Abel MH, Caspersen IH, Meltzer HM, Haugen M, Brandlistuen RE, Aase H, Alexander J, Torheim LE, Brantsæter AL (2017) J Nutr. 2017 Jul;147(7): 1314-1324. doi: 10.3945/jn.117.250456
Background: Severe iodine deficiency in pregnancy has major effects on child neurodevelopment, but less is known about the potential consequences of mild-to-moderate deficiency and iodine supplement use.
Objective: We explored the associations between maternal iodine intake and child neurodevelopment at 3 y of age and the potential impact of maternal intake of iodine from supplements on the same outcomes.
Methods: This population-based prospective observational study included 48,297 mother-child pairs recruited during pregnancy from 2002 to 2008. Maternal iodine intake was calculated based on a validated food-frequency questionnaire answered during midpregnancy that covered mean intake since the beginning of pregnancy. Associations between iodine intake and maternal-reported child language and motor development and behavior problems were explored by multivariable regression analyses.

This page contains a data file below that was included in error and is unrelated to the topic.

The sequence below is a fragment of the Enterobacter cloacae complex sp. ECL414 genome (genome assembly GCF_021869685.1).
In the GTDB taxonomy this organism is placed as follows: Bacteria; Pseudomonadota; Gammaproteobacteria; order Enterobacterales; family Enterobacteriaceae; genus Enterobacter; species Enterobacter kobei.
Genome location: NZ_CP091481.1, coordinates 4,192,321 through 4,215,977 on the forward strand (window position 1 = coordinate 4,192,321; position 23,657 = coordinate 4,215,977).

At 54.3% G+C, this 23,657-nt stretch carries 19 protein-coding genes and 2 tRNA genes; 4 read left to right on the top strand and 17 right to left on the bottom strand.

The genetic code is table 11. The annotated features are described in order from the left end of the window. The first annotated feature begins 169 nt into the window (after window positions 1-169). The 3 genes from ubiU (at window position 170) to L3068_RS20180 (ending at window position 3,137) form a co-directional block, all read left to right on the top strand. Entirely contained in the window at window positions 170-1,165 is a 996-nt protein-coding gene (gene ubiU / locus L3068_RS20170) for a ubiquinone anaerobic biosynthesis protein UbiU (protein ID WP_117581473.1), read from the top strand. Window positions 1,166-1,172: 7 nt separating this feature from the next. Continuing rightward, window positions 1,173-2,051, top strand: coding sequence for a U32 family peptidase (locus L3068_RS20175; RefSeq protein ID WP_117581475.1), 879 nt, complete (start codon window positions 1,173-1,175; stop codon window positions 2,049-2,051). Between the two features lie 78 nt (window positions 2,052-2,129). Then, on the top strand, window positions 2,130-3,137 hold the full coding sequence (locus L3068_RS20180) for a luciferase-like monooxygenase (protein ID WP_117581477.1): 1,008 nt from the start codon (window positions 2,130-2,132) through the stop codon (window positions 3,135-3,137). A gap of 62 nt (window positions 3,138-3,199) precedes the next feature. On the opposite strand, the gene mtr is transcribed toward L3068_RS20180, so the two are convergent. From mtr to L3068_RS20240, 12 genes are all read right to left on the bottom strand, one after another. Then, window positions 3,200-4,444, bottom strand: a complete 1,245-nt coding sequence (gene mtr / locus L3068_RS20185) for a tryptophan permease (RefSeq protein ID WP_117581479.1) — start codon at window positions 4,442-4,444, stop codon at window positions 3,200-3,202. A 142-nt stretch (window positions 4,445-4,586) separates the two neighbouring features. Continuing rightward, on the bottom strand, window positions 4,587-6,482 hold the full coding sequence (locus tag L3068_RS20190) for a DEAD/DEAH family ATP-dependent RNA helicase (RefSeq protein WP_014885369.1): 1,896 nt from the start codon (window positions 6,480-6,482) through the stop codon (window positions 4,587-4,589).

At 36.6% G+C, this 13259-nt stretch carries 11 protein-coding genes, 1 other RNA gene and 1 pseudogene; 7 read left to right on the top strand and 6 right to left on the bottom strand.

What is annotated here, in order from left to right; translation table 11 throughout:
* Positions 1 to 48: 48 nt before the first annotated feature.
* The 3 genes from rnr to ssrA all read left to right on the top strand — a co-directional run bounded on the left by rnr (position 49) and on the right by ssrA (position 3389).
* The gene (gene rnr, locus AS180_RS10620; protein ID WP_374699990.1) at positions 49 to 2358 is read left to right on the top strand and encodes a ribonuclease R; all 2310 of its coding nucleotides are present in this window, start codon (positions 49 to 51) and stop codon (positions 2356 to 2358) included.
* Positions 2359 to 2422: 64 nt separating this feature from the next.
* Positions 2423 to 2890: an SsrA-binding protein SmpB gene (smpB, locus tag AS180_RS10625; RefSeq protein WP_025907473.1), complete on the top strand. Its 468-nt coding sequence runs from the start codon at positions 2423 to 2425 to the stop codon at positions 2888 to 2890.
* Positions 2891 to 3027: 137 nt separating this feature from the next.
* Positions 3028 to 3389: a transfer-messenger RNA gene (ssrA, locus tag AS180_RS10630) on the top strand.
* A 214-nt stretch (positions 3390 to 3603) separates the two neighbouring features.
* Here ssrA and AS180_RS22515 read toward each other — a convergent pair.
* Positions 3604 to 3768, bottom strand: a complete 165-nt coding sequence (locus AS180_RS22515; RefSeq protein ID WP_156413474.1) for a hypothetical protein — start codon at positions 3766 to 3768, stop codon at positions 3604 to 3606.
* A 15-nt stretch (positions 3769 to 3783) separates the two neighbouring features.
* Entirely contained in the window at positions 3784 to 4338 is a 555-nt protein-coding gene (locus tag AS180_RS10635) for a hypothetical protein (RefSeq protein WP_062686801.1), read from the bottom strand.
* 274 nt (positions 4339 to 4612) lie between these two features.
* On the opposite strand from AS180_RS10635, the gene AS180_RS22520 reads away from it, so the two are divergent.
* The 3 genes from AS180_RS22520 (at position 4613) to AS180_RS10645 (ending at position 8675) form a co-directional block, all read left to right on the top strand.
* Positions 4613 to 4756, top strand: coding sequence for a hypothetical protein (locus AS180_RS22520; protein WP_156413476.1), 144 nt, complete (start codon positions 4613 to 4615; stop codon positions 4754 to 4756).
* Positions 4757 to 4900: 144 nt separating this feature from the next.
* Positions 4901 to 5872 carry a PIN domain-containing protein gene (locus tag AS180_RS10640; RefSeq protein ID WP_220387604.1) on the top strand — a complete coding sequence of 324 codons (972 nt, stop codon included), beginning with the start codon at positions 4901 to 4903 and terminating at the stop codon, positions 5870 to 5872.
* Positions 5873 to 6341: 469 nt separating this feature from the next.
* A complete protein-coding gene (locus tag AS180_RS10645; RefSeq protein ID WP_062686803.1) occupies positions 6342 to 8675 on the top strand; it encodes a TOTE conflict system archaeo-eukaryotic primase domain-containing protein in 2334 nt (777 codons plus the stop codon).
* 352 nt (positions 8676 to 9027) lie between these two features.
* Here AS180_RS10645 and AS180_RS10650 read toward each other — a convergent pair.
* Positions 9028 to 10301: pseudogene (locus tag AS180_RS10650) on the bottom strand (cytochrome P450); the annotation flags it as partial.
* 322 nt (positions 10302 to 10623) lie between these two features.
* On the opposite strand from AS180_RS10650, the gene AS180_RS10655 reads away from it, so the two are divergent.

Results: In 33,047 mother-child pairs, excluding iodine supplement users, maternal iodine intake was associated with child language delay (P = 0.024), externalizing and internalizing behavior problems (both P < 0.001), and fine motor skills (P = 0.002) but not gross motor skills or the risk of not walking unaided at 17 mo of age. In 74% of the participants who had an iodine intake 1.5 SD, and 16% (95% CI: 10%, 21%) of the cases of internalizing behavior problems >1.5 SD. In 48,297 mother-child pairs, including iodine supplement users, we found no protective effects of supplemental iodine during pregnancy on neurodevelopment.
Conclusions: Maternal iodine intake below the Estimated Average Requirement during pregnancy was associated with symptoms of child language delay, behavior problems, and reduced fine motor skills at 3 y of age. The results showed no evidence of a protective effect of iodine supplementation during pregnancy.